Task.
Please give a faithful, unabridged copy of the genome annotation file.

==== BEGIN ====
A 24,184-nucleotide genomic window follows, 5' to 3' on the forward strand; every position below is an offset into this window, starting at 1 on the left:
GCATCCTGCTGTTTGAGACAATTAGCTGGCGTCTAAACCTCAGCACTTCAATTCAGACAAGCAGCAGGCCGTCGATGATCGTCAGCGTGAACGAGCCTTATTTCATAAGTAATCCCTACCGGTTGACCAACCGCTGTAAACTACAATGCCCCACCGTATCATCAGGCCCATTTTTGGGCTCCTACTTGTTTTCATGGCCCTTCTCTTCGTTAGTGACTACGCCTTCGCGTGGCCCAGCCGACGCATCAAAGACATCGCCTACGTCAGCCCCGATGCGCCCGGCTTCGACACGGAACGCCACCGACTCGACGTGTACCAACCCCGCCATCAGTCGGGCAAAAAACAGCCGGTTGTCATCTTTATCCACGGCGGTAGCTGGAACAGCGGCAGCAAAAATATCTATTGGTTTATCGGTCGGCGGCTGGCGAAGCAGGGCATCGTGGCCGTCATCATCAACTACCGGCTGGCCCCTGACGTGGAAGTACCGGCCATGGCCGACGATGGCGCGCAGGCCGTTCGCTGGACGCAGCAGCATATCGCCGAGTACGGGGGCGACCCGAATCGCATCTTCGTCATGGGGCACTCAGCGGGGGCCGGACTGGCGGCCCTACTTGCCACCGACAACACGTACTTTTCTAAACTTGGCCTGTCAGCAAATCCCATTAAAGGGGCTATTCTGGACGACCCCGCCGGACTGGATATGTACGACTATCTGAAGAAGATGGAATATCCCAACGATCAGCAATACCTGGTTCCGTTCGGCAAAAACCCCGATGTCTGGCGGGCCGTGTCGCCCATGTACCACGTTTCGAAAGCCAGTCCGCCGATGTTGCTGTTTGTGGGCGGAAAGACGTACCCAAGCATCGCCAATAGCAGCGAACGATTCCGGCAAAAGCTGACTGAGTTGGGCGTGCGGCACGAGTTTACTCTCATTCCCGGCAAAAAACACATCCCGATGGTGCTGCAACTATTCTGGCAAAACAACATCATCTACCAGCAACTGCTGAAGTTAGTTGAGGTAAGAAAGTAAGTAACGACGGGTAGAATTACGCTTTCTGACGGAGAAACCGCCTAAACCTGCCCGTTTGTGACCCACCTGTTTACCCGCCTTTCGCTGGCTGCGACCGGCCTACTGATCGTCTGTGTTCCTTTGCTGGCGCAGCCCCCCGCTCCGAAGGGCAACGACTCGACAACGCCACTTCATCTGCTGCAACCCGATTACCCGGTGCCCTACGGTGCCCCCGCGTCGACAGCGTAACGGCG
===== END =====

A 24,184-nucleotide genomic window follows, 5' to 3' on the forward strand; every position below is an offset into this window, starting at 1 on the left:
GCATCCTGCTGTTTGAGACAATTAGCTGGCGTCTAAACCTCAGCACTTCAATTCAGACAAGCAGCAGGCCGTCGATGATCGTCAGCGTGAACGAGCCTTATTTCATAAGTAATCCCTACCGGTTGACCAACCGCTGTAAACTACAATGCCCCACCGTATCATCAGGCCCATTTTTGGGCTCCTACTTGTTTTCATGGCCCTTCTCTTCGTTAGTGACTACGCCTTCGCGTGGCCCAGCCGACGCATCAAAGACATCGCCTACGTCAGCCCCGATGCGCCCGGCTTCGACACGGAACGCCACCGACTCGACGTGTACCAACCCCGCCATCAGTCGGGCAAAAAACAGCCGGTTGTCATCTTTATCCACGGCGGTAGCTGGAACAGCGGCAGCAAAAATATCTATTGGTTTATCGGTCGGCGGCTGGCGAAGCAGGGCATCGTGGCCGTCATCATCAACTACCGGCTGGCCCCTGACGTGGAAGTACCGGCCATGGCCGACGATGGCGCGCAGGCCGTTCGCTGGACGCAGCAGCATATCGCCGAGTACGGGGGCGACCCGAATCGCATCTTCGTCATGGGGCACTCAGCGGGGGCCGGACTGGCGGCCCTACTTGCCACCGACAACACGTACTTTTCTAAACTTGGCCTGTCAGCAAATCCCATTAAAGGGGCTATTCTGGACGACCCCGCCGGACTGGATATGTACGACTATCTGAAGAAGATGGAATATCCCAACGATCAGCAATACCTGGTTCCGTTCGGCAAAAACCCCGATGTCTGGCGGGCCGTGTCGCCCATGTACCACGTTTCGAAAGCCAGTCCGCCGATGTTGCTGTTTGTGGGCGGAAAGACGTACCCAAGCATCGCCAATAGCAGCGAACGATTCCGGCAAAAGCTGACTGAGTTGGGCGTGCGGCACGAGTTTACTCTCATTCCCGGCAAAAAACACATCCCGATGGTGCTGCAACTATTCTGGCAAAACAACATCATCTACCAGCAACTGCTGAAGTTAGTTGAGGTAAGAAAGTAAGTAACGACGGGTAGAATTACGCTTTCTGACGGAGAAACCGCCTAAACCTGCCCGTTTGTGACCCACCTGTTTACCCGCCTTTCGCTGGCTGCGACCGGCCTACTGATCGTCTGTGTTCCTTTGCTGGCGCAGCCCCCCGCTCCGAAGGGCAACGACTCGACAACGCCACTTCATCTGCTGCAACCCGATTACCCGGTGCCCTACGGTGCCCCCGCGTCGACAGCGTAACGGCG